Article: UK: London Congestion Tax Increased Pollution
According to billboards scattered across London, the congestion tax is helping to improve the city's air quality. Recent experiments by an environmental health researcher at King's College, London show that the charge has produced no measurable air quality benefit. Professor Frank J. Kelly delivered the results to the Health Effects Institute (HEI) Annual Conference in Philadelphia, Pennsylvania on Sunday.
"Analysis suggested that the implementation of the Congestion Charging Scheme did not lead to a change in roadside measurements of oxides of nitrogen (NOx, NO and NO2) during the hours of operation of the CCS," Kelly concluded. "There was also no evidence to suggest that background concentrations of NOx measured during the scheme's operation had changed as a result of its implementation. Evidence was however obtained which suggested that background concentrations of NO and NO2 increased slightly within the zone."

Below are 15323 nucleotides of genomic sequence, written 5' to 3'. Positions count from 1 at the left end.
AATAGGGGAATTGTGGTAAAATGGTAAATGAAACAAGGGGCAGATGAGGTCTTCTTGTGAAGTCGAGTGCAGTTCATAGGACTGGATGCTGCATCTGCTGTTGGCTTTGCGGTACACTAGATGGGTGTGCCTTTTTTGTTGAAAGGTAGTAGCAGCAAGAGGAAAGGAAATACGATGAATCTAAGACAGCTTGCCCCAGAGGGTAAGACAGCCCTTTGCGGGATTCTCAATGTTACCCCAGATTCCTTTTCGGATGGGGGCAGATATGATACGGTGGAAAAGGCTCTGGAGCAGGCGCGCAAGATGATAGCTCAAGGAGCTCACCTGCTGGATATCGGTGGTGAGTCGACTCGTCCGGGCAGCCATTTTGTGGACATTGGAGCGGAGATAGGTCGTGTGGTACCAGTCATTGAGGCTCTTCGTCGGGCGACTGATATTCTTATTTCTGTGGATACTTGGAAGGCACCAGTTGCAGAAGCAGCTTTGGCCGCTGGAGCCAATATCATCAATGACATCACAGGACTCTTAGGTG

Professor Kelly took readings from two years before and two years after the introduction of the tax and compared them to measurements from control sites located far from the charging zone. The effort was part of the HEI "accountability research program" designed to test the real-life effects of government regulations on air quality.
Although based on limited data, the results suggest that some pollutants -- for example, metals commonly found in brake pad dust -- may have declined within the charging zone. Others have increased because of London's emphasis on boosting mass transit.
"[There was] an increase in primary NO2 emissions arising from the introduction of particle traps on diesel buses as part of associated improvements in public transport."
Transport for London (TfL) and Mayor Ken Livingstone introduced the charge by promising air quality improvements and a reduction in traffic jams. Neither has materialized.
"Congestion Charging has led to reduced traffic levels and pollution, shorter journey times and better air quality," the TfL website states.Studies also show
that congestion in the charging zone is now higher than it was before the tax was imposed. Professor Kelly has as second study in the works examining hospital records to determine the precise health impact of the Low Emission Zone introduced on February 4. Source